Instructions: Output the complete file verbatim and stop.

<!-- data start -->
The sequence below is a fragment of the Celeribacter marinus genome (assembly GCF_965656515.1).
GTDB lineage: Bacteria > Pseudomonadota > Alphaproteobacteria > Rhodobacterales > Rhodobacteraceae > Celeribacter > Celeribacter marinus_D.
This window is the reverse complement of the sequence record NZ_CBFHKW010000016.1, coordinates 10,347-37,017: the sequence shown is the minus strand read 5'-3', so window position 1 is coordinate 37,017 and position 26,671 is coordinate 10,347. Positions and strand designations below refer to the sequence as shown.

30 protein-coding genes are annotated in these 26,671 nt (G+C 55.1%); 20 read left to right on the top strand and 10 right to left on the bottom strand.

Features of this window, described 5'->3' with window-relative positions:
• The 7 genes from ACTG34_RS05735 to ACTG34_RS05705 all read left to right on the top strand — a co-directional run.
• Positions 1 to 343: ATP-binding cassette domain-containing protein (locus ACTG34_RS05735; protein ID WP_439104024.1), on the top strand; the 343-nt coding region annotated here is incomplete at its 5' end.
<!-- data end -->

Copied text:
The sequence below is a fragment of the Celeribacter marinus genome (assembly GCF_965656515.1).
GTDB lineage: Bacteria > Pseudomonadota > Alphaproteobacteria > Rhodobacterales > Rhodobacteraceae > Celeribacter > Celeribacter marinus_D.
This window is the reverse complement of the sequence record NZ_CBFHKW010000016.1, coordinates 10,347-37,017: the sequence shown is the minus strand read 5'-3', so window position 1 is coordinate 37,017 and position 26,671 is coordinate 10,347. Positions and strand designations below refer to the sequence as shown.

30 protein-coding genes are annotated in these 26,671 nt (G+C 55.1%); 20 read left to right on the top strand and 10 right to left on the bottom strand.

Features of this window, described 5'->3' with window-relative positions:
• The 7 genes from ACTG34_RS05735 to ACTG34_RS05705 all read left to right on the top strand — a co-directional run.
• Positions 1 to 343: ATP-binding cassette domain-containing protein (locus ACTG34_RS05735; protein ID WP_439104024.1), on the top strand; the 343-nt coding region annotated here is incomplete at its 5' end.